So we never made the Bell Creek Loop. We did however make it 7.1 miles out and another 7.1 back. 15.3 round trip and we ended up making it back before dark. (My biggest fear).
If you’re wondering about the log and getting back to the other side. We made it. The way up took way more upper body strength than I imagined. When we got back to this log, I didn’t give either of us a chance to question that we could make it back over. It really was the only option. So I jumped on the log and began pulling with my upper body and pushing myself along with my legs. I made it again, and then waited to pull Mel over once he reached the part where the tree was back on solid ground. The rest of the way back was a piece of cake. But here’s what I took away from this hike:
- When hiking in the late winter and earlier portion of spring wear waterproof hiking boots. (See mine here.)
- Always have a fire-starter kit and overnight cover just in case. (I’m purchasing before the next hiking adventure).
- Don’t play into fear. Take a deep breath and go for it. Crossing the log was scary and there was probably a lot of things that could have gone terribly wrong, but I did it. I did it without thinking about it and believe that if I would have stood there freaking out (like I semi-wanted to) we would have been there for hours. Go for it. Fear only becomes greater with time. Face it and get it over with.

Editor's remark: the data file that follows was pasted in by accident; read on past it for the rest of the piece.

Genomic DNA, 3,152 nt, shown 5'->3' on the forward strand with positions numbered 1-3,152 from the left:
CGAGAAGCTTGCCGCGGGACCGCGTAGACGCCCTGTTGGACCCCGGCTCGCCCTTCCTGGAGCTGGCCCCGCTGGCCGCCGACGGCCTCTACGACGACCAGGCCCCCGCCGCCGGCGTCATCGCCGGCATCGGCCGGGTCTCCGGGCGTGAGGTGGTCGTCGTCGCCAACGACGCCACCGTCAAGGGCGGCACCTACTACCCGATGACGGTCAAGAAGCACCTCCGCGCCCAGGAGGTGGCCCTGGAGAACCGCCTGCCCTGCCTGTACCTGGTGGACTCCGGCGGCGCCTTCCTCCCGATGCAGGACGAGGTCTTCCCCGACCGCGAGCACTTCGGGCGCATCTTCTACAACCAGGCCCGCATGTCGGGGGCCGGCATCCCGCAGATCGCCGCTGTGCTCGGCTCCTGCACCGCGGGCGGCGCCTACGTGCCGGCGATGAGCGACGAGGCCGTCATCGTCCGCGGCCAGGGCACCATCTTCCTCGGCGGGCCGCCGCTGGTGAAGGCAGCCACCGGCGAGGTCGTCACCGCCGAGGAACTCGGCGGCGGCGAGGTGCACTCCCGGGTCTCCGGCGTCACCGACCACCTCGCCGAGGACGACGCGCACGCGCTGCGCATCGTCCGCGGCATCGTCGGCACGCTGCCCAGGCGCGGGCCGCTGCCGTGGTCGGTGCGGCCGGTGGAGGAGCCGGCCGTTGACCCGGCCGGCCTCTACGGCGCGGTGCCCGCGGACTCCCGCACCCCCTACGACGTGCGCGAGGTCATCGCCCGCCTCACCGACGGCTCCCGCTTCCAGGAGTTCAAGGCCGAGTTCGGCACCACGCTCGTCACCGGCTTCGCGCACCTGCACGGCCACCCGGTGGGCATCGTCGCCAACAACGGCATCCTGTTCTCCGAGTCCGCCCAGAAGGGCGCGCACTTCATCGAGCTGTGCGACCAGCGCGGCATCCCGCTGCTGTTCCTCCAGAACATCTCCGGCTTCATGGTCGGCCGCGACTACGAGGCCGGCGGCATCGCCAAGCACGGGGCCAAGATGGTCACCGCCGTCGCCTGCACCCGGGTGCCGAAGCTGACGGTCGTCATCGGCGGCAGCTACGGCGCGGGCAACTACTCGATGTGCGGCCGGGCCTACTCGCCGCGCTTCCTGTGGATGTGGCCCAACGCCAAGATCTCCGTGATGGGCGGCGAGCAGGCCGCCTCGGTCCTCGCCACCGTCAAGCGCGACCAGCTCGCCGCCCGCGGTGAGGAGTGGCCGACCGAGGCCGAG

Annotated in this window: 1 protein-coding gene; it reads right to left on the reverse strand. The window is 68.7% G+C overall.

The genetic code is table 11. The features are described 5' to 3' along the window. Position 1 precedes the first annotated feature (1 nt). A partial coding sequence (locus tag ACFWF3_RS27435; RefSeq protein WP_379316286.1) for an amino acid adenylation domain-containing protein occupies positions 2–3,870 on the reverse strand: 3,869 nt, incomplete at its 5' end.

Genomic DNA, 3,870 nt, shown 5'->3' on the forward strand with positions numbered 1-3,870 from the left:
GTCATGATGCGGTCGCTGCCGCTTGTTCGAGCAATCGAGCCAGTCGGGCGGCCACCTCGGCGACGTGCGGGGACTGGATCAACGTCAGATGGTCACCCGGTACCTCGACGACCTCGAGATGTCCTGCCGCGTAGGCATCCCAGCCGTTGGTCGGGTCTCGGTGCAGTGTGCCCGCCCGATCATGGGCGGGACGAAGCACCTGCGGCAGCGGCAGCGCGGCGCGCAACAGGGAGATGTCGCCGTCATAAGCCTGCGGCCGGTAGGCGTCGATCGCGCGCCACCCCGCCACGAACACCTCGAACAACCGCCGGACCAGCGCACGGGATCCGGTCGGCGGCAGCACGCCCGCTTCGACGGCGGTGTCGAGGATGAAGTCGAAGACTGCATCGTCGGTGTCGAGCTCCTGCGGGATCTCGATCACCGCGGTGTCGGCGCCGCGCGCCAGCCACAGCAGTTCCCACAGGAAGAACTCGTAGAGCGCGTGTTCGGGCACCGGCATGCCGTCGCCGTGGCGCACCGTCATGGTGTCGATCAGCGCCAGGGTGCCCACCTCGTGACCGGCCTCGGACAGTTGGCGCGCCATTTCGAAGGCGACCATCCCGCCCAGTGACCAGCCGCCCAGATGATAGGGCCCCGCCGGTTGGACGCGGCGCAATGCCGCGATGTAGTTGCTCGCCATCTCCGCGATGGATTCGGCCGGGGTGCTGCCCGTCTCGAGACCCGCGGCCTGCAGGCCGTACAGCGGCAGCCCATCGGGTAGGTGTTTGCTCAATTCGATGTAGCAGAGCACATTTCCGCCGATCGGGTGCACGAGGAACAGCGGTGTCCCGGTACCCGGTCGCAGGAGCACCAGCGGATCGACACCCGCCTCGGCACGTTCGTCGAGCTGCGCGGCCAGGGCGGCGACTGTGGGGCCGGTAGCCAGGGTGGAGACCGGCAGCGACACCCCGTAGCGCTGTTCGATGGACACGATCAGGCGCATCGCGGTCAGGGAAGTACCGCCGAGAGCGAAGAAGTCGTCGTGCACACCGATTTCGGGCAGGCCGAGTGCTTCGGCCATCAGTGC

- Taking an extra pair of socks is critical.
- The first four miles of any trail is well traveled. Go further than that and the trails immediately become more wild and you’ll stumble upon fewer human beings. So worth the extra miles! But during the late winter and early spring it also means it’s harder to find the traveled path, and when you can’t… don’t be afraid to cash it in and turn around..
- Or use a compass! Seriously would have helped my mind from wandering if I could have just said “well the trail will be in this direction” and at least known I was heading the right way. (Another must to add to my list of immediate adventure purchases).
- The Oregon Forest Services maintains the trails. For all the trails in the area, there are 2 (only two!!) individuals who do this during the winter months. The whole crew doesn’t begin again until March, so landslides and storms can knock out big portions of trails. ( I found this out when we stumbled upon a Forest Ranger cutting a tree down one mile from the starting trail head).
Like all my hikes, this one was an adventure that only added critical knowledge for the next adventures I’m planning. I do plan to try Bell Creek Loop again, probably in June when the run-off has run-off (pardon the pun) and makes the trail a little easier to follow.
Have any my fellow-adventurer’s done Bell Creek Loop?